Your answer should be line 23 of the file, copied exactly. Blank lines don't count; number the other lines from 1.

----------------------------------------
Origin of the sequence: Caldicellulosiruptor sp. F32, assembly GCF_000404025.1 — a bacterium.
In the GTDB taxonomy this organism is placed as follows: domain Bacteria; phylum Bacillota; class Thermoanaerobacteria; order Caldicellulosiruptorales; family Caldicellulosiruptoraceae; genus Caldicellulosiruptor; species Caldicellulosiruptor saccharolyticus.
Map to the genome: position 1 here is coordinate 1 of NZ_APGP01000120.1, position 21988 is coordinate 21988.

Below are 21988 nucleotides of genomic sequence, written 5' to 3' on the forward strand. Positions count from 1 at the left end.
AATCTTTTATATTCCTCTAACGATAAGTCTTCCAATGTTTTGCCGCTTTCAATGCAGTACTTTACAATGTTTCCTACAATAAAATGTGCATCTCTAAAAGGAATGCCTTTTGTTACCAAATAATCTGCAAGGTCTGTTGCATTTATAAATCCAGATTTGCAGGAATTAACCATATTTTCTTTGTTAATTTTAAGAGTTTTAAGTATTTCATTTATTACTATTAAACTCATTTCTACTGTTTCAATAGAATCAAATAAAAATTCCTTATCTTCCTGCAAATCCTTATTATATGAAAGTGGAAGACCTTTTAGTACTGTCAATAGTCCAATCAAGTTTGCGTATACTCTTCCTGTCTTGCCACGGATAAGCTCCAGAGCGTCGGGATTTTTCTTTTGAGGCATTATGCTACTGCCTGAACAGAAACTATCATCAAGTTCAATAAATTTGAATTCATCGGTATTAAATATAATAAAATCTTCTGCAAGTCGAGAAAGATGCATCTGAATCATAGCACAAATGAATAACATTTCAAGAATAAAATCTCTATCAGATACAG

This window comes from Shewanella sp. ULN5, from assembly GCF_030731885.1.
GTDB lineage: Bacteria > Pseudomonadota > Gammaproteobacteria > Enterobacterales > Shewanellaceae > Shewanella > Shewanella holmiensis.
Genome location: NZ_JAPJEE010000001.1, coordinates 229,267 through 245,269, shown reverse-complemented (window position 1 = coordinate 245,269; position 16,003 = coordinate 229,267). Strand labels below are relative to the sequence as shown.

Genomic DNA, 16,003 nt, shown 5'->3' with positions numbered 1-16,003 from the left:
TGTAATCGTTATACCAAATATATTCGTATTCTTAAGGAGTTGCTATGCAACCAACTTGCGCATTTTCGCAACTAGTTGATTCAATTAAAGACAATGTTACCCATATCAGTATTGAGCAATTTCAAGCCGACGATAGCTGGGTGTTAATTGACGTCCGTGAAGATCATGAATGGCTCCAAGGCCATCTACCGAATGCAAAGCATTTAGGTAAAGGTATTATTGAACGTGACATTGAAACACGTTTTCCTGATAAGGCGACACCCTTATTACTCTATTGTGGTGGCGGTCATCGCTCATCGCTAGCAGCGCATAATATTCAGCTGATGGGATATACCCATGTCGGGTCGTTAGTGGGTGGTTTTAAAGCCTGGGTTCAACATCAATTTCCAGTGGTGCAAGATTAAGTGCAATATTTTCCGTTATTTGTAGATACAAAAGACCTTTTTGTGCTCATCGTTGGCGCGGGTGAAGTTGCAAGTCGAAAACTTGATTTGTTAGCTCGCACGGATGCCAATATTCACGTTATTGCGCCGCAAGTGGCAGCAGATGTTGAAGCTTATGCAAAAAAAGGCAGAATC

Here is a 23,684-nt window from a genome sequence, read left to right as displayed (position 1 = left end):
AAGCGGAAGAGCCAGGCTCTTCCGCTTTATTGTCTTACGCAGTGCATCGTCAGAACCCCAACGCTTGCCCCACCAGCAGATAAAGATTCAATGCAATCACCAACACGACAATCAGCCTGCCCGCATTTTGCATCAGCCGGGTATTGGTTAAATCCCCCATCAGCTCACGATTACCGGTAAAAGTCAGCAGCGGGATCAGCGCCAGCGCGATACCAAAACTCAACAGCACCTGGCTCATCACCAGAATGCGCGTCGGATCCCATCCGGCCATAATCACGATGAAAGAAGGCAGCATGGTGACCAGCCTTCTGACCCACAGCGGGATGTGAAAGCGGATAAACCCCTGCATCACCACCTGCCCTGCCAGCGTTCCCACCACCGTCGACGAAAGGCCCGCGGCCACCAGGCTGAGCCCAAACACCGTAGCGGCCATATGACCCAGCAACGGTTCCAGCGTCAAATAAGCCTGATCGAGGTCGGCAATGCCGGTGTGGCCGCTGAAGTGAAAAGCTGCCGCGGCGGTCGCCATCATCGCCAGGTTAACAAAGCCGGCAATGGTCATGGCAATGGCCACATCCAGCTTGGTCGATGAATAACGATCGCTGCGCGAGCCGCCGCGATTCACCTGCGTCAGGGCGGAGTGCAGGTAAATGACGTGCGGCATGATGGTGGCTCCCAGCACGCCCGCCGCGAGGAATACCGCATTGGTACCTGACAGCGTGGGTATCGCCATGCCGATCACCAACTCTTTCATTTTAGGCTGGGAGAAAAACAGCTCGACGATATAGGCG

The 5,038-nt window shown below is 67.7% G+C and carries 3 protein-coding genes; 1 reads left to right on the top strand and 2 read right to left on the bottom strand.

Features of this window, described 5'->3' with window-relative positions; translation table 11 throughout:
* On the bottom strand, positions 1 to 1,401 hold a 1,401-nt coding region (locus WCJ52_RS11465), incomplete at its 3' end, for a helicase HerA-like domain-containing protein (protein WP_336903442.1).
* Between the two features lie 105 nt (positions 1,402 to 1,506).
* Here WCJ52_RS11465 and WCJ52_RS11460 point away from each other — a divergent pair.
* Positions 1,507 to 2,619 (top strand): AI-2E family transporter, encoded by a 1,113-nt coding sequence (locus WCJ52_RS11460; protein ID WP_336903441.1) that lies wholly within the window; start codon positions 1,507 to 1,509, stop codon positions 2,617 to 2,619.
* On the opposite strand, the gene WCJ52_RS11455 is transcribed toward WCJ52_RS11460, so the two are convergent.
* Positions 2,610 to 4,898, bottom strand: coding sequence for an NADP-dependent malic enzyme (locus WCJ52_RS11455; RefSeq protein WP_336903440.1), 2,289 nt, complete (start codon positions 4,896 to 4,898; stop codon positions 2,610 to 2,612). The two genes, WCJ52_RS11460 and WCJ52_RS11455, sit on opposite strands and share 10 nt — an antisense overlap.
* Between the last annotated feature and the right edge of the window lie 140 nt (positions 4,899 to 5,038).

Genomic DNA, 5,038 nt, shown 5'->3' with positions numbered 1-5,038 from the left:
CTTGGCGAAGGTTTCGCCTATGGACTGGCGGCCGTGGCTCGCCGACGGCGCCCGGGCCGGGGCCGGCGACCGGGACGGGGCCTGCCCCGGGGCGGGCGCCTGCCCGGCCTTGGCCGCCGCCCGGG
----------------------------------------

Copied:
CTTGGCGAAGGTTTCGCCTATGGACTGGCGGCCGTGGCTCGCCGACGGCGCCCGGGCCGGGGCCGGCGACCGGGACGGGGCCTGCCCCGGGGCGGGCGCCTGCCCGGCCTTGGCCGCCGCCCGGG